This morning, I drove home from the periodontist where I had the stitches removed from my gums. (By the way, I do want to thank everyone for their  get-well wishes and too-generous gifts.)

Anyhow, on a busy street, lying on the side of the road, waiting for the garbage man to come and stuff it into his truck, was…..this huge stuffed Boston terrier. regift-0011As I drove by, I thought “Somebody definitely needs to wake up on Christmas morning with this dog on their front lawn.”  So, I turned around (even though my gums were still sore and I had to pee) and rescued the stuffed beast from the trash. He barely fit in my trunk.

A note to whomever tossed this slightly stained, enormous toy which is now spewing little foam pellets all over my living room like a tiny plastic blizzard. I understand why you put him in the trash. As I drove along at 45 mph, he looked appealing sitting on the curb.  In my living room – not so much.  I notice that he has a suspicious brown smear on his nose and a hole on his butt from which he emits the aforementioned pellets. But he is large.

It will be hard to hide him from my neighbors – the potential recipients of my holiday generosity-until Christmas Eve.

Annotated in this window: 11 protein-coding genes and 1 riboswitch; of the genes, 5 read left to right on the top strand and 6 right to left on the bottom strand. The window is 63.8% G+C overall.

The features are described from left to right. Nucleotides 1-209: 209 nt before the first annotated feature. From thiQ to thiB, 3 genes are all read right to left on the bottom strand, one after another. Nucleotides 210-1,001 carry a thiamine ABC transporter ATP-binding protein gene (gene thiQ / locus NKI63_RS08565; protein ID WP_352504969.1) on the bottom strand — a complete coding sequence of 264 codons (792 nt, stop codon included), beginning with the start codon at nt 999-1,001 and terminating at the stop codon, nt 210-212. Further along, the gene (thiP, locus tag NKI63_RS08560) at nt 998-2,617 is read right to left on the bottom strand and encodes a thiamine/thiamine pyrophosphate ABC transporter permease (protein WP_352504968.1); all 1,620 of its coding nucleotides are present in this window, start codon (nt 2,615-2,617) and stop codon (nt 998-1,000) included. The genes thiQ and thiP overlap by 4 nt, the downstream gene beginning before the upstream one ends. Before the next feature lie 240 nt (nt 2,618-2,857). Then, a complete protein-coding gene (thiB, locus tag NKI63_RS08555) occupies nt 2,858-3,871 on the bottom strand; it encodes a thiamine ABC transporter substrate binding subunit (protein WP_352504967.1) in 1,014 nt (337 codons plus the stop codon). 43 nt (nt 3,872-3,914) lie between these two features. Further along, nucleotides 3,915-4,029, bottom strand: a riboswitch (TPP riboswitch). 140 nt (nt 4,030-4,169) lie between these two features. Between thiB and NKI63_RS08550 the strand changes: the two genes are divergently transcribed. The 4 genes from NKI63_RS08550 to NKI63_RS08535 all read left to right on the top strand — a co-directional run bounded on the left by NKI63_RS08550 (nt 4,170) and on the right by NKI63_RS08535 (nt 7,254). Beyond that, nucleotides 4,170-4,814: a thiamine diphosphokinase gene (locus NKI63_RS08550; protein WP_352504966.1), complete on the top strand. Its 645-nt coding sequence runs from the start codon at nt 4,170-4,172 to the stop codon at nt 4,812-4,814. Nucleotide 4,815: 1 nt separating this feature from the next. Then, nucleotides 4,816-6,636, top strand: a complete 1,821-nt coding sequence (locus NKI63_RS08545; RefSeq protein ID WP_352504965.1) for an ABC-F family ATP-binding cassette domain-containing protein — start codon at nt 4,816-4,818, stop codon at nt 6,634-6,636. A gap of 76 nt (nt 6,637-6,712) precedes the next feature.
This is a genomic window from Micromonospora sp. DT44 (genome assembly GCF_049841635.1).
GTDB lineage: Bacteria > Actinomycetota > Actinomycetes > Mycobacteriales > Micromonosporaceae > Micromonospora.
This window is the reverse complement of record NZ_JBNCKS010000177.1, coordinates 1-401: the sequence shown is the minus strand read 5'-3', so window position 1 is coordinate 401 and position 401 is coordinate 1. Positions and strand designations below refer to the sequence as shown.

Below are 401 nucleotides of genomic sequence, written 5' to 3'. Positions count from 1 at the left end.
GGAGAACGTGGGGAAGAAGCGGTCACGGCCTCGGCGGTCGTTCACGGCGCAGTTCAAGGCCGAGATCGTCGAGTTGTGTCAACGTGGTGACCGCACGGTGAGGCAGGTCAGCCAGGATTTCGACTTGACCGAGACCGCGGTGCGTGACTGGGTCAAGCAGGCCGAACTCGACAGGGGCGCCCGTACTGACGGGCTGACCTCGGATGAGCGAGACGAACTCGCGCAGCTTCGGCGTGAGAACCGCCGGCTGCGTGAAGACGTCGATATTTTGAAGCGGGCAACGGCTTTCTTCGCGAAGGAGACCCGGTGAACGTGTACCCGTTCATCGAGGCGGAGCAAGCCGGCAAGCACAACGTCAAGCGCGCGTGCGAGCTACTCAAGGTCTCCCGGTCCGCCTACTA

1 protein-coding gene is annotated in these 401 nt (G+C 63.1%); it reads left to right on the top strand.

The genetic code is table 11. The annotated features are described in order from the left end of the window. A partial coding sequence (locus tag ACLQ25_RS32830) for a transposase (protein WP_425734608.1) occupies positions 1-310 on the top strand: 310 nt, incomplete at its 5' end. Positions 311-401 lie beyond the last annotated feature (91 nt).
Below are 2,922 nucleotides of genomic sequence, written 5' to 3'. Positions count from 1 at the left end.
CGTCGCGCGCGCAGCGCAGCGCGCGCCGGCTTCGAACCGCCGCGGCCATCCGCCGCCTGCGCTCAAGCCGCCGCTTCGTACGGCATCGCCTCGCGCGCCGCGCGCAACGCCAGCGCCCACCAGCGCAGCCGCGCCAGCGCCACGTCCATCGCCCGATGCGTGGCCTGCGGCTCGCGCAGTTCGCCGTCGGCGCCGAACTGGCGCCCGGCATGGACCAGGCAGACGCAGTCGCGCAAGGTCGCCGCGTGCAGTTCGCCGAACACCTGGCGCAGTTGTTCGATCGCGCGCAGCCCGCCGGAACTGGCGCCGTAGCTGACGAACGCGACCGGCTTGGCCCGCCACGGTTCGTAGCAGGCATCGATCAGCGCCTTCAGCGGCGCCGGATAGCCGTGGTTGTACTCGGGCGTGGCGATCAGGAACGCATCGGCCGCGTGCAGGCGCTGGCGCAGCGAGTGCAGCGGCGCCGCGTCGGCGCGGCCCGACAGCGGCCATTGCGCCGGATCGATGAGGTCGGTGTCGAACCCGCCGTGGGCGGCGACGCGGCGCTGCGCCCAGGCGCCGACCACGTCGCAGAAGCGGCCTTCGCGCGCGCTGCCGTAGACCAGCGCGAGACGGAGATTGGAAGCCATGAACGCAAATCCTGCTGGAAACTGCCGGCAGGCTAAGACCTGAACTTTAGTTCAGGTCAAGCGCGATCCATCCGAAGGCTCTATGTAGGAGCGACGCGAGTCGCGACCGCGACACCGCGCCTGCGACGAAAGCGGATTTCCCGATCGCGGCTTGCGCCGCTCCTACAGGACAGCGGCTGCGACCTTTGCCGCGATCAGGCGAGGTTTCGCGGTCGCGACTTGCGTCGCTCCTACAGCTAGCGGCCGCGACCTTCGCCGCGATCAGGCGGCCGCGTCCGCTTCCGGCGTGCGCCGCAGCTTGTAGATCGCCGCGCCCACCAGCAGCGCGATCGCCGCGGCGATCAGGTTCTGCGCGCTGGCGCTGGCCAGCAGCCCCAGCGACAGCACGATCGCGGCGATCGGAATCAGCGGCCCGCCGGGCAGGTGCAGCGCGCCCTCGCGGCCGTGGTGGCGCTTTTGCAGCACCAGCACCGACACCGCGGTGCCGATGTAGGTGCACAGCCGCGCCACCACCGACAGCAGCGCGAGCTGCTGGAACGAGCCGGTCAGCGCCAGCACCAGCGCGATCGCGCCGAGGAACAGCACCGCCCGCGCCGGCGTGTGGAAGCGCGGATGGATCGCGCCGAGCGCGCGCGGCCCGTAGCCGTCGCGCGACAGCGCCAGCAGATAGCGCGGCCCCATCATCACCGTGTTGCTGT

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Word of the Day: Recession

I am not talking about the economy; I am talking about my gums. Yesterday, I had gum surgery to try to prevent the gums around my back molars from shrinking further into the remote corners of my mouth.

gum-surgery

You know that you are a grown-up when you get into your car at 8am in the morning and instead of driving to Disney World, you go, on your own volition, to the periodontist.

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Word of the Day: Sick

“I want to get sick,” Lewis said.

He stopped banging on his new drums to make this announcement. “Sick?” I asked.  “Why would you want to get sick?”

He picked up the drumsticks and resumed pounding on the snare.  “I want to get sick  ON THE DRUMS,” he explained.

For a moment, a very unpleasant picture formed in my mind and my first thought was that if Lewis did get “sick on the drums,” that I would probably be the one who would have to clean it up. drums

“YOU MEAN YOU WANT TO GET GOOD ON THE DRUMS?”  I shouted over the crashing cymbals